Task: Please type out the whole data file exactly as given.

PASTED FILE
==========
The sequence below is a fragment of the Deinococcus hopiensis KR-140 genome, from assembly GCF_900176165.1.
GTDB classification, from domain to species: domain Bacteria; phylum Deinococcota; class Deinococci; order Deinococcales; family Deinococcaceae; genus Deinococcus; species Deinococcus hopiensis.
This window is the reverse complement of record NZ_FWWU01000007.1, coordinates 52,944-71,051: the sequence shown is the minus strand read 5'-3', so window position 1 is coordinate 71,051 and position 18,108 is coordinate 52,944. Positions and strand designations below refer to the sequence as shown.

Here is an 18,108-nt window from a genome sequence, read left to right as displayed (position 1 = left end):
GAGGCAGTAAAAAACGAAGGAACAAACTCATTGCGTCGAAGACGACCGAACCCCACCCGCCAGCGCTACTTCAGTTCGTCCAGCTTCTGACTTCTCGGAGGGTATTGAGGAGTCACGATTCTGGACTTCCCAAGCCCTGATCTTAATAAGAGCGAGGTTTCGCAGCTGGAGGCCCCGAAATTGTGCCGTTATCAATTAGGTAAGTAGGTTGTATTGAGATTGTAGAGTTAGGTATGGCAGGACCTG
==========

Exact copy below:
The sequence below is a fragment of the Deinococcus hopiensis KR-140 genome, from assembly GCF_900176165.1.
GTDB classification, from domain to species: domain Bacteria; phylum Deinococcota; class Deinococci; order Deinococcales; family Deinococcaceae; genus Deinococcus; species Deinococcus hopiensis.
This window is the reverse complement of record NZ_FWWU01000007.1, coordinates 52,944-71,051: the sequence shown is the minus strand read 5'-3', so window position 1 is coordinate 71,051 and position 18,108 is coordinate 52,944. Positions and strand designations below refer to the sequence as shown.

Here is an 18,108-nt window from a genome sequence, read left to right as displayed (position 1 = left end):
GAGGCAGTAAAAAACGAAGGAACAAACTCATTGCGTCGAAGACGACCGAACCCCACCCGCCAGCGCTACTTCAGTTCGTCCAGCTTCTGACTTCTCGGAGGGTATTGAGGAGTCACGATTCTGGACTTCCCAAGCCCTGATCTTAATAAGAGCGAGGTTTCGCAGCTGGAGGCCCCGAAATTGTGCCGTTATCAATTAGGTAAGTAGGTTGTATTGAGATTGTAGAGTTAGGTATGGCAGGACCTG